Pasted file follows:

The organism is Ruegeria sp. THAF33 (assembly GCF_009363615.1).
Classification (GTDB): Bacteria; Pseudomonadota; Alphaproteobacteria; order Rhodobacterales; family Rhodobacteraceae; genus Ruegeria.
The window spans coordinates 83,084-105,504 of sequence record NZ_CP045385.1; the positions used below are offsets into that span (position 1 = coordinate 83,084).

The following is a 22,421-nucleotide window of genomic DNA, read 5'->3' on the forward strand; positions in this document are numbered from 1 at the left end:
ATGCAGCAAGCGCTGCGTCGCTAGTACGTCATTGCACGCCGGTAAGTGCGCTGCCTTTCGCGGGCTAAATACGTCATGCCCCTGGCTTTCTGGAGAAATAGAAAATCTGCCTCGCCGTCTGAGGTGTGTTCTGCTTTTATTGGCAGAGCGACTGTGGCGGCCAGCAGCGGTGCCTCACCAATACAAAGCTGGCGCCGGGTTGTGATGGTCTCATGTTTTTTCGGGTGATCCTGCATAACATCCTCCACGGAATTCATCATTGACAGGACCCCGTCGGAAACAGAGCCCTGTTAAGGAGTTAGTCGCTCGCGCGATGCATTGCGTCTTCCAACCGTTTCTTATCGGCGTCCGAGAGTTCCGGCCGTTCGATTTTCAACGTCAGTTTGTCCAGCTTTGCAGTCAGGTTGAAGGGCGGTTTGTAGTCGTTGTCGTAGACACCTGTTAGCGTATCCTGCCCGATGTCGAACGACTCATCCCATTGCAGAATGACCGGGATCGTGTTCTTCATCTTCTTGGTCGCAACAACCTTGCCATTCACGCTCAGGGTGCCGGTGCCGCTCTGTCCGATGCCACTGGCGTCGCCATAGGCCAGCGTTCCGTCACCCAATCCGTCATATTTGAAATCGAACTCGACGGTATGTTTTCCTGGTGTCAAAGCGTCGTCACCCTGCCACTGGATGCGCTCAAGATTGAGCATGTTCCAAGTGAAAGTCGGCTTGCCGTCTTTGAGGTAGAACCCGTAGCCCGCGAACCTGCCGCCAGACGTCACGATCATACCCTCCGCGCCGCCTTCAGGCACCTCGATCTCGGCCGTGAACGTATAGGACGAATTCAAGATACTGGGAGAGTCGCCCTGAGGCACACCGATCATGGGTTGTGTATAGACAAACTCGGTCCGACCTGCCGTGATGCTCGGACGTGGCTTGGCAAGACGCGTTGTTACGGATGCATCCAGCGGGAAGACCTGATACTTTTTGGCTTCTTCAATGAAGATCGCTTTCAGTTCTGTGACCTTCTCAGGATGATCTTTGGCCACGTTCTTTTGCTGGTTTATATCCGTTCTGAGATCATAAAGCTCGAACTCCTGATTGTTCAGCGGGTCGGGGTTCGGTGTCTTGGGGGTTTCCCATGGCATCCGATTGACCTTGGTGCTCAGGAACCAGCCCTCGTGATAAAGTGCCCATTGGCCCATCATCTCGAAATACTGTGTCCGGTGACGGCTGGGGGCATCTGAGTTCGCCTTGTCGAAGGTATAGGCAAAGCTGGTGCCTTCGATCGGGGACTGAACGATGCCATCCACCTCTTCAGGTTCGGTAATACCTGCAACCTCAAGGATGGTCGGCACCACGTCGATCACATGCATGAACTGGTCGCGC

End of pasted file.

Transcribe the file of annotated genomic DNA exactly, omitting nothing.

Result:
The organism is Ruegeria sp. THAF33 (assembly GCF_009363615.1).
Classification (GTDB): Bacteria; Pseudomonadota; Alphaproteobacteria; order Rhodobacterales; family Rhodobacteraceae; genus Ruegeria.
The window spans coordinates 83,084-105,504 of sequence record NZ_CP045385.1; the positions used below are offsets into that span (position 1 = coordinate 83,084).

The following is a 22,421-nucleotide window of genomic DNA, read 5'->3' on the forward strand; positions in this document are numbered from 1 at the left end:
ATGCAGCAAGCGCTGCGTCGCTAGTACGTCATTGCACGCCGGTAAGTGCGCTGCCTTTCGCGGGCTAAATACGTCATGCCCCTGGCTTTCTGGAGAAATAGAAAATCTGCCTCGCCGTCTGAGGTGTGTTCTGCTTTTATTGGCAGAGCGACTGTGGCGGCCAGCAGCGGTGCCTCACCAATACAAAGCTGGCGCCGGGTTGTGATGGTCTCATGTTTTTTCGGGTGATCCTGCATAACATCCTCCACGGAATTCATCATTGACAGGACCCCGTCGGAAACAGAGCCCTGTTAAGGAGTTAGTCGCTCGCGCGATGCATTGCGTCTTCCAACCGTTTCTTATCGGCGTCCGAGAGTTCCGGCCGTTCGATTTTCAACGTCAGTTTGTCCAGCTTTGCAGTCAGGTTGAAGGGCGGTTTGTAGTCGTTGTCGTAGACACCTGTTAGCGTATCCTGCCCGATGTCGAACGACTCATCCCATTGCAGAATGACCGGGATCGTGTTCTTCATCTTCTTGGTCGCAACAACCTTGCCATTCACGCTCAGGGTGCCGGTGCCGCTCTGTCCGATGCCACTGGCGTCGCCATAGGCCAGCGTTCCGTCACCCAATCCGTCATATTTGAAATCGAACTCGACGGTATGTTTTCCTGGTGTCAAAGCGTCGTCACCCTGCCACTGGATGCGCTCAAGATTGAGCATGTTCCAAGTGAAAGTCGGCTTGCCGTCTTTGAGGTAGAACCCGTAGCCCGCGAACCTGCCGCCAGACGTCACGATCATACCCTCCGCGCCGCCTTCAGGCACCTCGATCTCGGCCGTGAACGTATAGGACGAATTCAAGATACTGGGAGAGTCGCCCTGAGGCACACCGATCATGGGTTGTGTATAGACAAACTCGGTCCGACCTGCCGTGATGCTCGGACGTGGCTTGGCAAGACGCGTTGTTACGGATGCATCCAGCGGGAAGACCTGATACTTTTTGGCTTCTTCAATGAAGATCGCTTTCAGTTCTGTGACCTTCTCAGGATGATCTTTGGCCACGTTCTTTTGCTGGTTTATATCCGTTCTGAGATCATAAAGCTCGAACTCCTGATTGTTCAGCGGGTCGGGGTTCGGTGTCTTGGGGGTTTCCCATGGCATCCGATTGACCTTGGTGCTCAGGAACCAGCCCTCGTGATAAAGTGCCCATTGGCCCATCATCTCGAAATACTGTGTCCGGTGACGGCTGGGGGCATCTGAGTTCGCCTTGTCGAAGGTATAGGCAAAGCTGGTGCCTTCGATCGGGGACTGAACGATGCCATCCACCTCTTCAGGTTCGGTAATACCTGCAACCTCAAGGATGGTCGGCACCACGTCGATCACATGCATGAACTGGTCGCGC